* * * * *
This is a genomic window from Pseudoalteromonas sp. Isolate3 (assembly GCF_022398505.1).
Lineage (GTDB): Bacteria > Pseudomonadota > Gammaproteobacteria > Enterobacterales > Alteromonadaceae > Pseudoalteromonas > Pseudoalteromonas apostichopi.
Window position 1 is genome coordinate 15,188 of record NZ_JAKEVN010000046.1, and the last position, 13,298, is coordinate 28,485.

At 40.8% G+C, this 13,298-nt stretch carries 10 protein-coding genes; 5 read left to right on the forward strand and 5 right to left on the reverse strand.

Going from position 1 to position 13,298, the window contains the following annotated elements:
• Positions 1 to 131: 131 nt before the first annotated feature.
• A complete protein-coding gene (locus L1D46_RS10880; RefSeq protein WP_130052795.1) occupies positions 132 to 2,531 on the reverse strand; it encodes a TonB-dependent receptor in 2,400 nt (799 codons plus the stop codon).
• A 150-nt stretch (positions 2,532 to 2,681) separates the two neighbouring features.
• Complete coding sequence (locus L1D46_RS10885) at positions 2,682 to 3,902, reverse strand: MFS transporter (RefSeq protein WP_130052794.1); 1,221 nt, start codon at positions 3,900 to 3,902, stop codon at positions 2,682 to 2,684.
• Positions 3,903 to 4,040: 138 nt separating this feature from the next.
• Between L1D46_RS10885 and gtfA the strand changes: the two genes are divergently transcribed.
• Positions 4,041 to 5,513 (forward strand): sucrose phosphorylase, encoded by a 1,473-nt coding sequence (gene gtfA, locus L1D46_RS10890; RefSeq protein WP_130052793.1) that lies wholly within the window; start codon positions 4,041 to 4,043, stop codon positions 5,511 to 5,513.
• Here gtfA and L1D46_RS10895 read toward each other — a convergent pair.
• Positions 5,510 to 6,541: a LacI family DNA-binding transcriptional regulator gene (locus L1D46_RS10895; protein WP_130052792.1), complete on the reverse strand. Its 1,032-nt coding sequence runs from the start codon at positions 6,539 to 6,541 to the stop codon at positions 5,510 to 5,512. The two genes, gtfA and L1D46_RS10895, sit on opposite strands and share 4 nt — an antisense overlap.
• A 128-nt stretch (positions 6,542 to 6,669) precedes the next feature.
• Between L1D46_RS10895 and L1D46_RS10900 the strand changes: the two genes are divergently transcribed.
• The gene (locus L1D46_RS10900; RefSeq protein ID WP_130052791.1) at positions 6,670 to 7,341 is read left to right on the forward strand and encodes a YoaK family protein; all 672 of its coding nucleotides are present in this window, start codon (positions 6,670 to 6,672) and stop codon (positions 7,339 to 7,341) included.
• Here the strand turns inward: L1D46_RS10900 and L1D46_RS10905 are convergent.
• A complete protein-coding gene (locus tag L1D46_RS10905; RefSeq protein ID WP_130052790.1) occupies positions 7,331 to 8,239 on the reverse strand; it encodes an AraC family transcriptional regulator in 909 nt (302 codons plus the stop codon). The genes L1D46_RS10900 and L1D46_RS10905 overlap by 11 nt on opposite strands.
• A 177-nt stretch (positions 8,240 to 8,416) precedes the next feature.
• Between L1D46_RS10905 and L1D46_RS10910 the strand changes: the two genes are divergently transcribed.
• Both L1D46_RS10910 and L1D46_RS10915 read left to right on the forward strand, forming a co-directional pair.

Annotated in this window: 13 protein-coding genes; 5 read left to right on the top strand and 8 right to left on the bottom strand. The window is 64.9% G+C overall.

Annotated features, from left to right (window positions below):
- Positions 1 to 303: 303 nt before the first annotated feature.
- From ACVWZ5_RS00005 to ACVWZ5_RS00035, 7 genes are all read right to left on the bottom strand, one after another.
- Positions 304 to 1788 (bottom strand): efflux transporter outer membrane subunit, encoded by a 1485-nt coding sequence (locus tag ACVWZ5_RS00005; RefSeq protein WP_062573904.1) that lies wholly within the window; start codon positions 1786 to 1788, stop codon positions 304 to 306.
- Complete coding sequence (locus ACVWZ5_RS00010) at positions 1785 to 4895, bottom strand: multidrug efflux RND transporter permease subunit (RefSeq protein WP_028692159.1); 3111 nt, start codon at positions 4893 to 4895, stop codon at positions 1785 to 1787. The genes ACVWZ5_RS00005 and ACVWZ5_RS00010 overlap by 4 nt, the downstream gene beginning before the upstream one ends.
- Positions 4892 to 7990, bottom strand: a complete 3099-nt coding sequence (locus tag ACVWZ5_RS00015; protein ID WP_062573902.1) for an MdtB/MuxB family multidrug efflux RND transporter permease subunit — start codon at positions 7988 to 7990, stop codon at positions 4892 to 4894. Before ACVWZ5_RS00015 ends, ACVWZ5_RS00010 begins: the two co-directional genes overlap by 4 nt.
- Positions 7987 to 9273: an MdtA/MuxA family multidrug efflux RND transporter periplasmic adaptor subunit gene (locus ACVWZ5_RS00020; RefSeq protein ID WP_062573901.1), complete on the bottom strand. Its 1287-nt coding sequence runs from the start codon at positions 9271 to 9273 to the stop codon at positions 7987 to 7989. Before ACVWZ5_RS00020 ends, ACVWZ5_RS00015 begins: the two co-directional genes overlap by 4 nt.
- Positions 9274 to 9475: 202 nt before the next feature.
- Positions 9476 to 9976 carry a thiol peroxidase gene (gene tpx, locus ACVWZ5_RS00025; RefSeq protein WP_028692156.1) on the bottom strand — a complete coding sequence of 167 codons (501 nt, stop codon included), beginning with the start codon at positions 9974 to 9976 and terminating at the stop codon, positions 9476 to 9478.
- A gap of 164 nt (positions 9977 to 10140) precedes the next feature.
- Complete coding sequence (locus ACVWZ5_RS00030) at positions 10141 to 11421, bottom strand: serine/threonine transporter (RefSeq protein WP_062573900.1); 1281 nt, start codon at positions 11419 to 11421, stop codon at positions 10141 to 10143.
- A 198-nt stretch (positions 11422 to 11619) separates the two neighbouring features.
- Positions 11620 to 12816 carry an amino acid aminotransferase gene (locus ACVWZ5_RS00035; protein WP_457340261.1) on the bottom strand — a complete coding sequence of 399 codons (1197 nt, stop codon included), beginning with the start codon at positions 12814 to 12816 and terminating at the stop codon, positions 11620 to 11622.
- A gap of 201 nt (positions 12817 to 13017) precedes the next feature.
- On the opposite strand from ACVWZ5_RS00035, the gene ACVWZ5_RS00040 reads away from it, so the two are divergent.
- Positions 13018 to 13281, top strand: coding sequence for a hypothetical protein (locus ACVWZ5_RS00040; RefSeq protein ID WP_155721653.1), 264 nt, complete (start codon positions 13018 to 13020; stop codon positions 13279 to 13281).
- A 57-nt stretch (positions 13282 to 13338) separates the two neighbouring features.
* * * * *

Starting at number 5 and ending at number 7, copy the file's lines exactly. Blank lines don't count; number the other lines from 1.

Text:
Going from position 1 to position 13,298, the window contains the following annotated elements:
• Positions 1 to 131: 131 nt before the first annotated feature.
• A complete protein-coding gene (locus L1D46_RS10880; RefSeq protein WP_130052795.1) occupies positions 132 to 2,531 on the reverse strand; it encodes a TonB-dependent receptor in 2,400 nt (799 codons plus the stop codon).